2. Isabel Roman says:

    LOL, I’ve done that! I’ve totally forgotten eye and hair colors, fictional locales that are very specificly detailed in an earlier scene. It’s not easy.

  3. I’ve just spent two fenetic days trying to find the original research I used in a story started in the 1990s. I know I wrote what I wrote for a reason, but had to verify it because, sadly, the hinges on my steel trap seem to have rusted.

    I keep large index cards for each character with vitals, foibles, peculiarities and such listed. That file box is never far away.

    I also write futuristics, and love it, but keeping the rules of my world and the particulars of its inhabitants straight can take a bit of doing.

    Great post. Puts the kibosh on those “sitting at the computer playing around all day” folks. LOL

  4. Jody says:

    While doing research and you find a book you would like to use but the budget just won’t allow a purchase, don’t forget to check out World Cat. This wonderful database it an index of titles and where in your locale ( libraries) may have it. You can enter your zipcode and it will tell you from that location then nearest libraries that have the title. I use it all the time to find books and other than gas and time it saves me a lot of money. It also helps to take a look at a book before you actually plunk down the money for it.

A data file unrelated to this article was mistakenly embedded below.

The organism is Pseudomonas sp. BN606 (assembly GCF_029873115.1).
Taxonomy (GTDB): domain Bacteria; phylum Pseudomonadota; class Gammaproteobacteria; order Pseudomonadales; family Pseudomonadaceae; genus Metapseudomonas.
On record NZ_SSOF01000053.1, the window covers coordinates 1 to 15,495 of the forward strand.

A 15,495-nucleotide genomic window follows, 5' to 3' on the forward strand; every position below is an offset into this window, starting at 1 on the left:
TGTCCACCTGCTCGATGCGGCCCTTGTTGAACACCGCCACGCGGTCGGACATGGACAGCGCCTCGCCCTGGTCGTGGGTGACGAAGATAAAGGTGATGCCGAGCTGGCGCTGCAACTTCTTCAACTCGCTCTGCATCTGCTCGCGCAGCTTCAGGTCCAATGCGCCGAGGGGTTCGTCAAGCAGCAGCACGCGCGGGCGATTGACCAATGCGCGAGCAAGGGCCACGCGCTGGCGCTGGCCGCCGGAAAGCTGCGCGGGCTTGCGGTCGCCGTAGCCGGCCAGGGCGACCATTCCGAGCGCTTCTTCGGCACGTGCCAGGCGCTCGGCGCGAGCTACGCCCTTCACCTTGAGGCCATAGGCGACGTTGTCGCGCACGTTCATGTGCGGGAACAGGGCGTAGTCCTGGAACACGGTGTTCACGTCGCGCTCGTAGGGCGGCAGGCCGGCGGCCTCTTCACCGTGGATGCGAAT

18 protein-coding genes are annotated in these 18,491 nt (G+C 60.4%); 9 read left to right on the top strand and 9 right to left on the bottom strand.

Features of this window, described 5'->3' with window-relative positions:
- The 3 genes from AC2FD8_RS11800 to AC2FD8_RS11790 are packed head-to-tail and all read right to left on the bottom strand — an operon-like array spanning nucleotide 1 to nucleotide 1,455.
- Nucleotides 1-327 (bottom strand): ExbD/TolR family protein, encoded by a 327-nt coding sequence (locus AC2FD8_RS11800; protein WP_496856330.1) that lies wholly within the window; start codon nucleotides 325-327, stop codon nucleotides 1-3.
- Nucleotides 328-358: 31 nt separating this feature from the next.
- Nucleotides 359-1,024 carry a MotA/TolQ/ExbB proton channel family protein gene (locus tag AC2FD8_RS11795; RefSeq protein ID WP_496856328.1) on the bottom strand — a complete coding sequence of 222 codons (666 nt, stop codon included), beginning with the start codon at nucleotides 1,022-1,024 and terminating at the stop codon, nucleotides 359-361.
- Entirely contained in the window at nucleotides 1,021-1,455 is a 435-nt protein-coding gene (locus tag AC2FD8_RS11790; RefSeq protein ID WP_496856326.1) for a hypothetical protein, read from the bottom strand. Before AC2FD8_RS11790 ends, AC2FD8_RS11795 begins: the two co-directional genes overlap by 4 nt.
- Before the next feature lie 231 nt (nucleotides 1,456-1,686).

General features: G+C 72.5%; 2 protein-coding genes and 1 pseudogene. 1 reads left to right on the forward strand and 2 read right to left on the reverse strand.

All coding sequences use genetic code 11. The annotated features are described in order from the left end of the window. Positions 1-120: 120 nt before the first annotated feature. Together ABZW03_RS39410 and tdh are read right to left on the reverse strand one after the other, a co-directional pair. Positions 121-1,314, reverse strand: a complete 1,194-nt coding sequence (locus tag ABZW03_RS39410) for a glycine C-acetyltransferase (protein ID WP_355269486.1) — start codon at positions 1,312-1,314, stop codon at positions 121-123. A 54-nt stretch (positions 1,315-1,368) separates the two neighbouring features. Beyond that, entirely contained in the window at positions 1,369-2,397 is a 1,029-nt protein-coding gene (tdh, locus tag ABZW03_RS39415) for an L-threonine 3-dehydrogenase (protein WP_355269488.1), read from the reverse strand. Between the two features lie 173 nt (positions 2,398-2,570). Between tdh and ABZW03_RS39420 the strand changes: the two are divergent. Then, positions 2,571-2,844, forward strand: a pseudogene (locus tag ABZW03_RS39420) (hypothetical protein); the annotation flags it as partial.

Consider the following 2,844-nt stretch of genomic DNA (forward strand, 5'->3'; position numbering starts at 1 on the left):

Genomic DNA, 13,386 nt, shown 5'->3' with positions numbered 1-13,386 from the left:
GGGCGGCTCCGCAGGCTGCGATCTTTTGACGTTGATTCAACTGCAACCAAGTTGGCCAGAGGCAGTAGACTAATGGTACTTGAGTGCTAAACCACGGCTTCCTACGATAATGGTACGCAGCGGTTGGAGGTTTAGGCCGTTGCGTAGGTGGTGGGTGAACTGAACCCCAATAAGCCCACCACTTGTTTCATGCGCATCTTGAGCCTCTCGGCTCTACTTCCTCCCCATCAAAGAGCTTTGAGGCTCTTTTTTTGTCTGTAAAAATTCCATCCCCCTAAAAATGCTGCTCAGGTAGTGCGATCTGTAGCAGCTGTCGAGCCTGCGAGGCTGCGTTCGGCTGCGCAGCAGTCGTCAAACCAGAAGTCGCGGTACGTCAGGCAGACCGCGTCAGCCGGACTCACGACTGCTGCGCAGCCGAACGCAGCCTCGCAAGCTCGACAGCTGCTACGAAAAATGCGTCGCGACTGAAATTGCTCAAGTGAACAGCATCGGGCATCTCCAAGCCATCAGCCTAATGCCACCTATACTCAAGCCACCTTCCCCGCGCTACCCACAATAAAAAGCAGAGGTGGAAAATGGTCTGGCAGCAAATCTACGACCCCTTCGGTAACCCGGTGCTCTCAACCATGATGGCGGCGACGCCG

Also if you find a older book but can’t find it a library, don’t forget ( if you are in the US) you can often find it as a downloadable on Google Books.

    I run a research and historical copy edit business and I use both a lot for books. I tend to like books rather than websites because though they may site the books, they may not have interpreted the information the same way I would.